Cathedral of the Annunciation (Moscow Kremlin)
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[[Category: Churches |Annunciation]]
Latest revision as of 09:31, October 22, 2012
The Cathedral of the Annunciation (Russian: Благовещенский собор, or Blagoveschensky sobor) is a cathedral in the Cathedral Square of the Moscow Kremlin dedicated to the Annunciation of the Theotokos. It was built in the late fifteenth century and is the second oldest cathedral in the Kremlin.
The Cathedral of the Annunciation was built on the Cathedral Square (Sobornaya Square) by the master builders Kryvtsov and Myshkin from Pskov between 1484 and 1489. It was erected on the spot of an older fourteenth century cathedral of the same name that had been rebuilt in 1416. Initially, the Cathedral of the Annunciation had three cupolas. In the mid sixteenth century during the reign of Ivan the Terrible six gilded cupolas, including two false ones built on the oldest eastern portion of the building, were added to the cathedral, giving it the unique look of nine domes.
The cathedral was the home church of the Muscovite tsars, used as a private chapel for weddings and baptisms. Most notable was its use for the wedding of Princess Sophia of Anhalt-Zerbst, better known as Catherine the Great, to Grand Duke Peter. Its abbot remained a personal confessor of the royal family until the early twentieth century.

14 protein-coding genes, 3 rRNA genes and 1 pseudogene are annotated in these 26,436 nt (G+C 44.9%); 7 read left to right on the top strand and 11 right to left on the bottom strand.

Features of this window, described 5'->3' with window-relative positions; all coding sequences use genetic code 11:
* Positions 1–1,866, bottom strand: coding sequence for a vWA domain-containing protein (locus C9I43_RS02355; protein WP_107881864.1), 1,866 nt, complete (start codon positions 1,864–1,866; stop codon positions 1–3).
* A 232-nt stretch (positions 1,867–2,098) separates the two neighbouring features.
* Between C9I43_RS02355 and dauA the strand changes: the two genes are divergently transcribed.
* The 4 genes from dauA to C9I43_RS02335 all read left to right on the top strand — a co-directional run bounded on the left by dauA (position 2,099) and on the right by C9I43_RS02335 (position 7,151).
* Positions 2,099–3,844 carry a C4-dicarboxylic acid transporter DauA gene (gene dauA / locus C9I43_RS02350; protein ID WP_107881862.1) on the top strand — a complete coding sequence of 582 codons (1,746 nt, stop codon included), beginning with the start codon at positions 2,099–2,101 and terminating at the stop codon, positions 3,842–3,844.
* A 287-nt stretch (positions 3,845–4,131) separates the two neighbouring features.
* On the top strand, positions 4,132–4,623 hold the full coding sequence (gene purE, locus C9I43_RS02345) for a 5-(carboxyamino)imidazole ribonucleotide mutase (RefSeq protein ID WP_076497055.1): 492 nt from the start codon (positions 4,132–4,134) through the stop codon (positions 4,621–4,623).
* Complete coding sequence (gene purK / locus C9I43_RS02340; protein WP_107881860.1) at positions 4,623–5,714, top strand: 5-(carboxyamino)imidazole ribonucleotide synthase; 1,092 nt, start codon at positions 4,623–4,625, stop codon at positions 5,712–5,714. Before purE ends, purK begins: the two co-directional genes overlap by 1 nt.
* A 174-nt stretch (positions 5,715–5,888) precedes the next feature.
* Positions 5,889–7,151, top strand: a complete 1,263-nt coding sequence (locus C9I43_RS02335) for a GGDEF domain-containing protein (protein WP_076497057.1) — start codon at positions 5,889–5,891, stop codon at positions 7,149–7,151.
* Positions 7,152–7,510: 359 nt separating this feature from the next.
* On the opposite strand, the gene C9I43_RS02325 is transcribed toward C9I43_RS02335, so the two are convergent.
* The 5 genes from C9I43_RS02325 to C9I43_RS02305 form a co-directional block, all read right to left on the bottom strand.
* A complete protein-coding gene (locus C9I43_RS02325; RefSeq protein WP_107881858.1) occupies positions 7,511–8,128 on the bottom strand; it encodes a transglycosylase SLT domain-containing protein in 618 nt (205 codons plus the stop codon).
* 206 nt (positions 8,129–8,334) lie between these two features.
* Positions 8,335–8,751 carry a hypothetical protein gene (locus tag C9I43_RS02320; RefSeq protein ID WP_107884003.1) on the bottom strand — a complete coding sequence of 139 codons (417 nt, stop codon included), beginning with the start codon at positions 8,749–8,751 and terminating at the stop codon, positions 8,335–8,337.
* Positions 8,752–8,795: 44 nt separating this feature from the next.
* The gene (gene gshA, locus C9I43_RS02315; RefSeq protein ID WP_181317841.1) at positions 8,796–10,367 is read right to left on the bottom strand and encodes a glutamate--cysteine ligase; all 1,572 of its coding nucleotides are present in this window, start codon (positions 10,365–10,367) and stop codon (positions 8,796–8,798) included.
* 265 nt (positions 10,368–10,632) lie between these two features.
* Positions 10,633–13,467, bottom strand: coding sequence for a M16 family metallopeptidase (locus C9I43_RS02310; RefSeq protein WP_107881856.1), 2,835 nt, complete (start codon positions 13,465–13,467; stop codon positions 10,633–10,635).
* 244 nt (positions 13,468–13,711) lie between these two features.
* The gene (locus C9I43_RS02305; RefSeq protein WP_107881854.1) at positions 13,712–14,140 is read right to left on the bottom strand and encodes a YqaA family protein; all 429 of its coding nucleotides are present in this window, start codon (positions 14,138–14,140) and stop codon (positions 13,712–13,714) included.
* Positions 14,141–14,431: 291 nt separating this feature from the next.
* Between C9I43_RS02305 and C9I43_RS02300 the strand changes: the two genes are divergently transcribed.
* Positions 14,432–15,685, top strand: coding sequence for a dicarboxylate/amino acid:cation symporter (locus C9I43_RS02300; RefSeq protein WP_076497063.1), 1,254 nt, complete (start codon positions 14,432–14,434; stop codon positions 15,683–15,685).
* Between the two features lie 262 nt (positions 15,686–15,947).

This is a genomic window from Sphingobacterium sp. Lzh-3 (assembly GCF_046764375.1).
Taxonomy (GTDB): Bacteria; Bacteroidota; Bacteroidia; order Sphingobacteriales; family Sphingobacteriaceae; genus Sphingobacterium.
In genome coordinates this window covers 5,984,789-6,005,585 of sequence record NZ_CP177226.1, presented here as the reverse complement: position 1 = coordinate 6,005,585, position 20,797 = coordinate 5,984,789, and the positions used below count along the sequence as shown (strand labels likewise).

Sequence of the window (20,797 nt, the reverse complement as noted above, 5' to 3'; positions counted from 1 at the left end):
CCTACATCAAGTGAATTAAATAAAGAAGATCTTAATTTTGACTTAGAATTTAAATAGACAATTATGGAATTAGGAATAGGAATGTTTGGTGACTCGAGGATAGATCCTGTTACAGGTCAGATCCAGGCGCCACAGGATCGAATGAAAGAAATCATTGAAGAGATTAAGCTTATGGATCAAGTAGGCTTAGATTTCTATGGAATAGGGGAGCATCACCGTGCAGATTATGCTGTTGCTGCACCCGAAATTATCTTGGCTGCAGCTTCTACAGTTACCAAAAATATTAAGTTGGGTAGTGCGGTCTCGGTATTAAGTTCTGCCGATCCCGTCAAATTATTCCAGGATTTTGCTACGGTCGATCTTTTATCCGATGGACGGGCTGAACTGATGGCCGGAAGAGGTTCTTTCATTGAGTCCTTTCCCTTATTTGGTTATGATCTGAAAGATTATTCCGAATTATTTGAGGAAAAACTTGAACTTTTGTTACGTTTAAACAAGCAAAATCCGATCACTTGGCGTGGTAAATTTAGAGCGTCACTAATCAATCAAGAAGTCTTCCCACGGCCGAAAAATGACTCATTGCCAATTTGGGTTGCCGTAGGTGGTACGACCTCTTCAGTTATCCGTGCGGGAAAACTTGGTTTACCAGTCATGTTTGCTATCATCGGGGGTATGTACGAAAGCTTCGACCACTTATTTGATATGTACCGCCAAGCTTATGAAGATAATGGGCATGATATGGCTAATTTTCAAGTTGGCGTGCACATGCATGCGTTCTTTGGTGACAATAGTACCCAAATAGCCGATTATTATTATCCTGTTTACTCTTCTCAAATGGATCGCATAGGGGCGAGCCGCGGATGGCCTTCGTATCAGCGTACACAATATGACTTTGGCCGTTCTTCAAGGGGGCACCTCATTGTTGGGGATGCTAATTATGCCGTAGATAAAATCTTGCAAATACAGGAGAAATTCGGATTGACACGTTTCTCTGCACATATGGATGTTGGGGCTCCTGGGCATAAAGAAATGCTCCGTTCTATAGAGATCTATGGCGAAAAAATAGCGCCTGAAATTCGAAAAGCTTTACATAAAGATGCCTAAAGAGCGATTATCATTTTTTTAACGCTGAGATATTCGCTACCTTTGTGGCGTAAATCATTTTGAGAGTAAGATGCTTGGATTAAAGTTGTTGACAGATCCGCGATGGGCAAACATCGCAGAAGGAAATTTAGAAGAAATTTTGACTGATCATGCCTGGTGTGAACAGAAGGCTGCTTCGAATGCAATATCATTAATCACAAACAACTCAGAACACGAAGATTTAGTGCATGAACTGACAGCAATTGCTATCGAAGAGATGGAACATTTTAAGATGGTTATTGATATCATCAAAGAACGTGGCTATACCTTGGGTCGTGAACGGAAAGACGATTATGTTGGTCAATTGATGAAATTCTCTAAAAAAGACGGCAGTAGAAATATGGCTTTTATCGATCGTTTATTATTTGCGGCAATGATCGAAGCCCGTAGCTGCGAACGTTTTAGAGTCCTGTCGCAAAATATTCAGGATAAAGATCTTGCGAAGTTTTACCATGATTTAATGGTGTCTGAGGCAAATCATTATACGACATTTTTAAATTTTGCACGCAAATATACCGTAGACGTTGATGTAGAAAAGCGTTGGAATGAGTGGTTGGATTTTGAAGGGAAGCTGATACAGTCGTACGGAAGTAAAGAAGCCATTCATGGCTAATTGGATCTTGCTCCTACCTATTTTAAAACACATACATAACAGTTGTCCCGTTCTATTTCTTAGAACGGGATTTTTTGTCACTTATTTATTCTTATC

The cathedral is surrounded by parvises (porticos) on three sides. During the period 1562 to 1564, four single-cupola side chapels were built over the arched parvises. The north and west entrances from the parvise were decorated with whitestone portals in the sixteenth century. The fretwork is influenced by Italian Renaissance architecture. The bronze doors of the north and west portals are decorated with gold foil. The floor of the Cathedral of the Annunciation is made of jasper, which was brought from a cathedral in Rostov Velikiy in the sixteenth century. The walls contain fragments of murals that were painted by Theodosius and others during the second half of the sixteenth and the seventeenth and nineteenth centuries. The iconostasis includes icons of the fourteenth to seventeenth centuries, including those painted by Andrei Rublev, Theophanes the Greek, and Prokhor of Gorodets, as well others done in the nineteenth century.